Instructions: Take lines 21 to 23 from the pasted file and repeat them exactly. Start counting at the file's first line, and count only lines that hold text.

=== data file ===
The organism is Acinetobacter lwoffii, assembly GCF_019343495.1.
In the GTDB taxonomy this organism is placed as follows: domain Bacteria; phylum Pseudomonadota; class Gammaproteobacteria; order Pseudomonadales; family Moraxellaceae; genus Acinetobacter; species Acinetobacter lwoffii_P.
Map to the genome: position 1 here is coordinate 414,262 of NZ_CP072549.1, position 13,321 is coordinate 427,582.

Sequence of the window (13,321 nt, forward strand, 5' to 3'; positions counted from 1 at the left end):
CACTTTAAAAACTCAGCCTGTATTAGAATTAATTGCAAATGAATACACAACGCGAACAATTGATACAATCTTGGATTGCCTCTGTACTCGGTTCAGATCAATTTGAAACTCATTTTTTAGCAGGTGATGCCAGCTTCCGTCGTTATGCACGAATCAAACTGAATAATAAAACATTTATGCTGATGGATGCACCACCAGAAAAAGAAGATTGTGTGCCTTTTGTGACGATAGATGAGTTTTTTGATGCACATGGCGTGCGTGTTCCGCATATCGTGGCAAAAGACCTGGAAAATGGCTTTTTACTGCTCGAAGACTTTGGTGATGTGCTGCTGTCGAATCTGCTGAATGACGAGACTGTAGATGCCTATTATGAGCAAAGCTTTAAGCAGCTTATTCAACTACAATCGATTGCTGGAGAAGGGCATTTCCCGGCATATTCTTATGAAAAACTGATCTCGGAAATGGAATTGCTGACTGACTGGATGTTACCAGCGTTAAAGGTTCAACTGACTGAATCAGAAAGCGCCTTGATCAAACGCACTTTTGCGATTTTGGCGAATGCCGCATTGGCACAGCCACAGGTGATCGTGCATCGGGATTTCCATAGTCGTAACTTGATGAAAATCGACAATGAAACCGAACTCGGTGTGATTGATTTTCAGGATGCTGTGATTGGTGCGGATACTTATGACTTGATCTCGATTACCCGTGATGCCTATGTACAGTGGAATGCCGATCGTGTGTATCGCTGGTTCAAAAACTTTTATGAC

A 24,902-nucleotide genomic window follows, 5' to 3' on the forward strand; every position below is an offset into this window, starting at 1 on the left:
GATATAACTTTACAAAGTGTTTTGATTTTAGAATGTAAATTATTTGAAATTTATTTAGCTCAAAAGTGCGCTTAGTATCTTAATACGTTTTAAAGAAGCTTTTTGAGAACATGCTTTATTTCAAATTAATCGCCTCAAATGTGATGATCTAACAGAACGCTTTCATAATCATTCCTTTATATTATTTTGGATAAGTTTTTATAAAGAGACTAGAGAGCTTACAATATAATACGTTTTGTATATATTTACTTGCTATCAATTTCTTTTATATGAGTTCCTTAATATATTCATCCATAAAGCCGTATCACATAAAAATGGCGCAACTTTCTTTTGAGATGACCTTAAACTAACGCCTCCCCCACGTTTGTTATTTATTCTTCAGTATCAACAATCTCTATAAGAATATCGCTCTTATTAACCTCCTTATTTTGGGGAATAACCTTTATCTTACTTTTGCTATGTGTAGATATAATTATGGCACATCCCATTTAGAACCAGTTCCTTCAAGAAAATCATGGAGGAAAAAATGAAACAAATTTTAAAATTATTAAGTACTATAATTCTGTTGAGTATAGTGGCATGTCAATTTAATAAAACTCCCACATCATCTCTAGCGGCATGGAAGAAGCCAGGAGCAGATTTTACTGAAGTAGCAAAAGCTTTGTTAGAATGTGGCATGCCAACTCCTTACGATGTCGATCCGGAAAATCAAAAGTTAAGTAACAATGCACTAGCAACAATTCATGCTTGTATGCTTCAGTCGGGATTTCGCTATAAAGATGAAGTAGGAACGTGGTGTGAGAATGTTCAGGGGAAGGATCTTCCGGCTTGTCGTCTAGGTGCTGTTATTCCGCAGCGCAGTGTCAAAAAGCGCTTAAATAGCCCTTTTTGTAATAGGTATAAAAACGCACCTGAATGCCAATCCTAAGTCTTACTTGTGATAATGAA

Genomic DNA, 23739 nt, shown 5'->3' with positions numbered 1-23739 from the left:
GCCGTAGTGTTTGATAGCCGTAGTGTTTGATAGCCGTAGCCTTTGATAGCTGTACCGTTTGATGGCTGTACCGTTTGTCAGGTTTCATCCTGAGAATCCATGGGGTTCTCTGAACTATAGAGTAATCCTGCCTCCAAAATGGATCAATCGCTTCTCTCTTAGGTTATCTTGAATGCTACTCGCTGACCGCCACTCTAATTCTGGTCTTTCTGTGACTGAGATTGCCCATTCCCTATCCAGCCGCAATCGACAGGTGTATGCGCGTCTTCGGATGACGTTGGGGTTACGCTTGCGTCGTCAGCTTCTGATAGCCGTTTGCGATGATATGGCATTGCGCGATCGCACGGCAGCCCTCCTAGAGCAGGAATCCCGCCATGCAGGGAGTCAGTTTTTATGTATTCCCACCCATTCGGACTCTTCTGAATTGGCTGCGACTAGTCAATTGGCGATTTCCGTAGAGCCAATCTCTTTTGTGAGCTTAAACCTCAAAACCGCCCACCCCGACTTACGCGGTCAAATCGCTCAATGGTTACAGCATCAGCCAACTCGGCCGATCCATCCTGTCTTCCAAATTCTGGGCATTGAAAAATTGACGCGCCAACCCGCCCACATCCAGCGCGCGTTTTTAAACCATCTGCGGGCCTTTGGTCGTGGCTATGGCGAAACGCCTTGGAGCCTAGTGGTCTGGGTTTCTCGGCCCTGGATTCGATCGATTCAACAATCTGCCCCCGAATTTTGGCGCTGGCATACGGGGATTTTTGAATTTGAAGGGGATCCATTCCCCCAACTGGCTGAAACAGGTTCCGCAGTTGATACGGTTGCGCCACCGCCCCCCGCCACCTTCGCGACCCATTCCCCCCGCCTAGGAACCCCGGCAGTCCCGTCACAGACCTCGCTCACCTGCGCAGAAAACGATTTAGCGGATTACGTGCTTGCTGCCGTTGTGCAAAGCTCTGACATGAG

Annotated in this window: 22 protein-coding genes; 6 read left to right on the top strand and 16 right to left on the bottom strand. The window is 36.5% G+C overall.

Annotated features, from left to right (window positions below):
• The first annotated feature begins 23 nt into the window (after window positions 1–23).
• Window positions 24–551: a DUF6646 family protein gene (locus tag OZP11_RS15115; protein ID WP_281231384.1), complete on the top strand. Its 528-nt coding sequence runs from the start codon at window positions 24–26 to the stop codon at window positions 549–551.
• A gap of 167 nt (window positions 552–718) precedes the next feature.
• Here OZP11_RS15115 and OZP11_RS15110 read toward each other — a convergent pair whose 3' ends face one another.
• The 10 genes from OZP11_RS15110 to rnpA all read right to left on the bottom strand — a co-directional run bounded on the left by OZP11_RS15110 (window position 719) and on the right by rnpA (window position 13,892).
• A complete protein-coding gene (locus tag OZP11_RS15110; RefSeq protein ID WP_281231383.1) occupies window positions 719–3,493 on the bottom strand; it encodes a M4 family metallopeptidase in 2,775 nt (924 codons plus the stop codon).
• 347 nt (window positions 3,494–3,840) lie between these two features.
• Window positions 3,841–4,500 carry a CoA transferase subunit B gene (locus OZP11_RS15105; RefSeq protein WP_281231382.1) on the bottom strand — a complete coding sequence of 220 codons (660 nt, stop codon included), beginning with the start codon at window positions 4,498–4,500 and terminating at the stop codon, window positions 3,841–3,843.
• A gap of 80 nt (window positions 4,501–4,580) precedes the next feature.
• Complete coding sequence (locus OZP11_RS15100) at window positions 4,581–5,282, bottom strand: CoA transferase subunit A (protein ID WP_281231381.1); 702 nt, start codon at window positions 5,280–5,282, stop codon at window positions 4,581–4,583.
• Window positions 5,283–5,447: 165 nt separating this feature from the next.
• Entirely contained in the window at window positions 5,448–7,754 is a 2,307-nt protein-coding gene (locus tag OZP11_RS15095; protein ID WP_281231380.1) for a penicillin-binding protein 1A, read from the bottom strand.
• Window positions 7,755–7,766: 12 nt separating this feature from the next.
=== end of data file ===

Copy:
• Complete coding sequence (locus OZP11_RS15100) at window positions 4,581–5,282, bottom strand: CoA transferase subunit A (protein ID WP_281231381.1); 702 nt, start codon at window positions 5,280–5,282, stop codon at window positions 4,581–4,583.
• Window positions 5,283–5,447: 165 nt separating this feature from the next.
• Entirely contained in the window at window positions 5,448–7,754 is a 2,307-nt protein-coding gene (locus tag OZP11_RS15095; protein ID WP_281231380.1) for a penicillin-binding protein 1A, read from the bottom strand.